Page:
travel in straight lines, and carried
out various experiments with lenses,
mirrors, refraction, and reflection.
• Ibn al-Haytham also gave the first
clear description and early analysis of
the camera obscura and pinhole
• An aspect associated with Ibn alHaytham’s optical research is related
to systemic and methodological
reliance on experimentation (i‘tibar)
and controlled testing in his scientific
The Development of Medicine
Baghdad was a major center for the study of medicine, and there were more
than 800 doctors.
There was interest and understanding of anatomy and the treatment of
diseases. Muslims adopted Greek knowledge of medicine.
Islamic medicine was influenced by the Jundishapur and the medical schools
that developed in south-west Iran. It was also influenced by the Nestorians,
who sought refuge, and taught Greek medicine in Syriac and Greek
translations, and Jewish and Indian ideas.
• The first earliest hospital in the Islamic world was built in Baghdad by
Jibra’il b. Bkhtishu‘ who was the head of the school in Jundishapur, and
who later became a court physician during the caliph al-Mansur.
• Physicians had to pass medical exams before they could
• There were departments for quick treatments and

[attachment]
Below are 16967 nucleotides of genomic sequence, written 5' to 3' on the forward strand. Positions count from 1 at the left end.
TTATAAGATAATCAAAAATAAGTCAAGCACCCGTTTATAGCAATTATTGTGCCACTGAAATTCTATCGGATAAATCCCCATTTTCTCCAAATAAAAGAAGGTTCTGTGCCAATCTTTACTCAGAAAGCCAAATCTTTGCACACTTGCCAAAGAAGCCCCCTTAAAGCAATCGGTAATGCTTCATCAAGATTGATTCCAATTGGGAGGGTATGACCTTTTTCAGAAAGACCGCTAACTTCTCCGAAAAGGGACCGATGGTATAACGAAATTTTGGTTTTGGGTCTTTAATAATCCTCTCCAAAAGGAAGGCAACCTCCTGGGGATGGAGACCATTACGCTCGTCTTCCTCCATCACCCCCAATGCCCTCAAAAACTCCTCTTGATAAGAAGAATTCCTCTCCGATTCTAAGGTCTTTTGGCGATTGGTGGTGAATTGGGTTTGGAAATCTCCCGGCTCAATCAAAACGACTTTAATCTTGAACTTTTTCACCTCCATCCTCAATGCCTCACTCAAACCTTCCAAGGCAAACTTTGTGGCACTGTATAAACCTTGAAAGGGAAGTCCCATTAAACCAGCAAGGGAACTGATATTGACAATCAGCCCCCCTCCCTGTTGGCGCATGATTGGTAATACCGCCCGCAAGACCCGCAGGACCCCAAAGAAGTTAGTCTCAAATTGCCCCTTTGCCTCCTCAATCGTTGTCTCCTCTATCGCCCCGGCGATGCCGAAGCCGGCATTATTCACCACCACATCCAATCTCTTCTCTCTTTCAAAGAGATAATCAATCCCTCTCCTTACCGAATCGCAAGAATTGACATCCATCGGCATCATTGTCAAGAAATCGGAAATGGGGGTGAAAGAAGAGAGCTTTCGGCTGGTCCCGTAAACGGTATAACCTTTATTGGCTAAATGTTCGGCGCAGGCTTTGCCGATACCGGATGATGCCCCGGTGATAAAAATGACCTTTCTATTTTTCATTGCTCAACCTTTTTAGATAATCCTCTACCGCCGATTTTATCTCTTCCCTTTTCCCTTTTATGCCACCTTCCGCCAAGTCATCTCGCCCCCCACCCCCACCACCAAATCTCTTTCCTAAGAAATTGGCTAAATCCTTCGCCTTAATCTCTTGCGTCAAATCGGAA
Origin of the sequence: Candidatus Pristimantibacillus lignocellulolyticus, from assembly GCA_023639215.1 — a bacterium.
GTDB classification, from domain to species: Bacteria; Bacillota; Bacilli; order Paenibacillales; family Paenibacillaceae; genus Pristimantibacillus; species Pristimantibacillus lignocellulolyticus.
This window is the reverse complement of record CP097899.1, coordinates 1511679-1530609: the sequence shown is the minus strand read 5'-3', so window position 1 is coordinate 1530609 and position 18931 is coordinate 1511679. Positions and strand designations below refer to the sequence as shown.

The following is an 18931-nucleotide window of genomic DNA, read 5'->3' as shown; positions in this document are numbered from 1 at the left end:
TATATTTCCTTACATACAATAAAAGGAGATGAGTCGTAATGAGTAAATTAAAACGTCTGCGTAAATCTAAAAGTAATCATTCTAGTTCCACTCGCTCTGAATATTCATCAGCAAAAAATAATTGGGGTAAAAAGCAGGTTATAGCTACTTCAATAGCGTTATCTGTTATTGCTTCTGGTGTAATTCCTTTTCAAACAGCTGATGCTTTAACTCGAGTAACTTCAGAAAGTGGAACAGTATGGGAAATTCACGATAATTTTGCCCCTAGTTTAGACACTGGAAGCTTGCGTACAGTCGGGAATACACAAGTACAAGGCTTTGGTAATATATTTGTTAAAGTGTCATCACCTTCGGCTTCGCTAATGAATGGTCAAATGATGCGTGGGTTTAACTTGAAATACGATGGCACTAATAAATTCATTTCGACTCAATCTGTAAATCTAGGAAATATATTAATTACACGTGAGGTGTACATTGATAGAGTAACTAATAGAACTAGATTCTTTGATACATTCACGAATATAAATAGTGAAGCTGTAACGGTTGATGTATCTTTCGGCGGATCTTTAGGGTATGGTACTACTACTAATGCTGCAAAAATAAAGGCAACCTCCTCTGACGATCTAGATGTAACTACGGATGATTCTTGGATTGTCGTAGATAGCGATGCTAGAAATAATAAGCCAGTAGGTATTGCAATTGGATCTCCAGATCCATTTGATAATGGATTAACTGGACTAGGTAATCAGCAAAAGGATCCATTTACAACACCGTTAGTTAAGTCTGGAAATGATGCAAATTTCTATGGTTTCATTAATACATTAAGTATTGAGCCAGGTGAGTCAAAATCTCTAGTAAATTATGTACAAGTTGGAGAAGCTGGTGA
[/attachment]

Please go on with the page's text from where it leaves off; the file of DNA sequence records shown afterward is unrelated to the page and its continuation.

• Muhammad ibn Zakariya al-Razi
known as Rhazes or Rasis after
medieval Latinists (865-925), was a
Persian polymath, a prominent figure
in Islamic Golden Age, physician,
alchemist and chemist, philosopher,
and scholar.
• Numerous “firsts” in medical research,
clinical care, and chemistry are
attributed to him, including being the
first to differentiate smallpox from
measles, and the discovery of
numerous compounds and chemicals
including kerosene.
• Abu al-Qasim Khalaf ibn al-Abbas al-Zahrawi
(936–1013), also known in the West as Abulcasis,
was an Arab physician who lived in al-Andalus.
• He is considered the greatest medieval surgeon to
have appeared from the Islamic World, and has
been described by many as the father of modern
surgery. His greatest contribution to medicine is
the Kitab al-Tasrif, a thirty-volume encyclopaedia
of medical practices.
• His pioneering contributions to the field of
surgical procedures and instruments had an
enormous impact in the East and West well into
the modern period, where some of his discoveries
are still applied in medicine to this day.
• He was the first physician to describe an ectopic
pregnancy, and the first physician to identify the
hereditary nature of haemophilia.
• Ala’ al-Din Abu al-Hasan ‘Ali alDimashqi, known as Ibn al-Nafis, was an
Arab physician who is mostly famous for
being the first to describe the pulmonary